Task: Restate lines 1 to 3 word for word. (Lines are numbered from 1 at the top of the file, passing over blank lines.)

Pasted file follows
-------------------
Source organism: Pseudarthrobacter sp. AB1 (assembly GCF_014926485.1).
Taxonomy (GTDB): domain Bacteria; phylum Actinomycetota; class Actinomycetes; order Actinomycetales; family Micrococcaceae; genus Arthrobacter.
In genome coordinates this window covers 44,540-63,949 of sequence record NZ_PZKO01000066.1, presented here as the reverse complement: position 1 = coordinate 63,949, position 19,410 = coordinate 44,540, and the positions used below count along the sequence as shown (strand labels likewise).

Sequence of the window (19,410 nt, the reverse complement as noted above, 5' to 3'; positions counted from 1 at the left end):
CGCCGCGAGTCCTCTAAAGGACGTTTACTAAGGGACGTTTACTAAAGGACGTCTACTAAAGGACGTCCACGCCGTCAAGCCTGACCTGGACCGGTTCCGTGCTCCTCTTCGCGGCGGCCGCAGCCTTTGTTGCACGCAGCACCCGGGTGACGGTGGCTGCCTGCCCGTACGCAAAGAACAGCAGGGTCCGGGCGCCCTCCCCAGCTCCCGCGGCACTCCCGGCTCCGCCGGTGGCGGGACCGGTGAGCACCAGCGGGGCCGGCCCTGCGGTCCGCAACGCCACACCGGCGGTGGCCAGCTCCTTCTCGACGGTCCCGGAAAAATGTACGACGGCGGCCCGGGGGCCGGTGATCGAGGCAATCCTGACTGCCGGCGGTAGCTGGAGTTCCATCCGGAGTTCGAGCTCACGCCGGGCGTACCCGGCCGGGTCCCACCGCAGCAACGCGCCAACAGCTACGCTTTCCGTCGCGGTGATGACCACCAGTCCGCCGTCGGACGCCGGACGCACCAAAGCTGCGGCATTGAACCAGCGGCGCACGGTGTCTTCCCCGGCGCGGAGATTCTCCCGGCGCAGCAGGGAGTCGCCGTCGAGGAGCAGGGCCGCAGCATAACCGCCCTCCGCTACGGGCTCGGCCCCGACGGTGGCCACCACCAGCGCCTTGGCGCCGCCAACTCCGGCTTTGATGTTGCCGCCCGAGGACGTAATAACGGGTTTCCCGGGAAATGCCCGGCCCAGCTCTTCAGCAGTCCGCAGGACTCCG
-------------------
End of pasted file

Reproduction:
Source organism: Pseudarthrobacter sp. AB1 (assembly GCF_014926485.1).
Taxonomy (GTDB): domain Bacteria; phylum Actinomycetota; class Actinomycetes; order Actinomycetales; family Micrococcaceae; genus Arthrobacter.
In genome coordinates this window covers 44,540-63,949 of sequence record NZ_PZKO01000066.1, presented here as the reverse complement: position 1 = coordinate 63,949, position 19,410 = coordinate 44,540, and the positions used below count along the sequence as shown (strand labels likewise).